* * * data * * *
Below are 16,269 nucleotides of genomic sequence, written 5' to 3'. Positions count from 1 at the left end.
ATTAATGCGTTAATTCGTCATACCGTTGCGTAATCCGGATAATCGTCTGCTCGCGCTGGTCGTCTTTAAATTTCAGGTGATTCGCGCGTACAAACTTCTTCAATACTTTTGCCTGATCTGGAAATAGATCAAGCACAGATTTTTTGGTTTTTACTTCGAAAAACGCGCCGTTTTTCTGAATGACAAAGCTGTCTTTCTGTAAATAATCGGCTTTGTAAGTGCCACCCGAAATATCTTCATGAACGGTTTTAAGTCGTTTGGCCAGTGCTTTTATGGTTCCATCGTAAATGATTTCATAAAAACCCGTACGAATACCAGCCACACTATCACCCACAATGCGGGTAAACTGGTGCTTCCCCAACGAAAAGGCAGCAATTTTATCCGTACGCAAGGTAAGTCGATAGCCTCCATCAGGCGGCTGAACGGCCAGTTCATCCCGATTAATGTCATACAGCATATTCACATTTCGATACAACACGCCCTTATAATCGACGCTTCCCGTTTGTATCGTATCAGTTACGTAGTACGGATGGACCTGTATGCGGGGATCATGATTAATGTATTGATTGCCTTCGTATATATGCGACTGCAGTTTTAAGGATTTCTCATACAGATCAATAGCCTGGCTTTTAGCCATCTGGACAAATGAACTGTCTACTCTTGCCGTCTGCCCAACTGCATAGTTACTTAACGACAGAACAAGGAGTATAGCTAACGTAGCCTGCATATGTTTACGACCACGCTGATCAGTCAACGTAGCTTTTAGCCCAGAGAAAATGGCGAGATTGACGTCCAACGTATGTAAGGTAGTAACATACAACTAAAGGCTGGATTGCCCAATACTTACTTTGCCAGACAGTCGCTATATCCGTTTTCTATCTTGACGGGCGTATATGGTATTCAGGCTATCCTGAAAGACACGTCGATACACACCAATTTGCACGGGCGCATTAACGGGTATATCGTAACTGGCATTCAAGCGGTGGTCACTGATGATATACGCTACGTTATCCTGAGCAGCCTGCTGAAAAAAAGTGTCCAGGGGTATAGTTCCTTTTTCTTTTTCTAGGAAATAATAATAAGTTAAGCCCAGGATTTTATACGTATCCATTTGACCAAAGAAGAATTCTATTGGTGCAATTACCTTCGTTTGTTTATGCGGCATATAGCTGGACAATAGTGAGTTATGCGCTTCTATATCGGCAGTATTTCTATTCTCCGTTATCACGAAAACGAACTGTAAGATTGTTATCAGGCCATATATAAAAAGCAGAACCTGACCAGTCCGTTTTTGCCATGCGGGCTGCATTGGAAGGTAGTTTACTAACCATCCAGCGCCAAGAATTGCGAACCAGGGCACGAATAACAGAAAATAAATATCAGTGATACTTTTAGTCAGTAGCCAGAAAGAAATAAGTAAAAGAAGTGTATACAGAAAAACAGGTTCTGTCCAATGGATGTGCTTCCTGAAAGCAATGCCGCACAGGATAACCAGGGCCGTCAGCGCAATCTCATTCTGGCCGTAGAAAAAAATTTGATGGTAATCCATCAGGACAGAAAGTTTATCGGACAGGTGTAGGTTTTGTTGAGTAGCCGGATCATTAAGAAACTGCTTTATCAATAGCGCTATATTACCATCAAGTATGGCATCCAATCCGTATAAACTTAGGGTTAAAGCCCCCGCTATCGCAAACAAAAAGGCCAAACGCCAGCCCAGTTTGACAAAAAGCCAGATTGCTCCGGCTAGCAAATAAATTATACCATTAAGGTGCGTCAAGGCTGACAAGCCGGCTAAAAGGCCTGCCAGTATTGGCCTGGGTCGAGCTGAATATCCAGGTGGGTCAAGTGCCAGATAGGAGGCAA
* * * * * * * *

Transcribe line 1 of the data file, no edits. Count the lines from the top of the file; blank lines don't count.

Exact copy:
Below are 16,269 nucleotides of genomic sequence, written 5' to 3'. Positions count from 1 at the left end.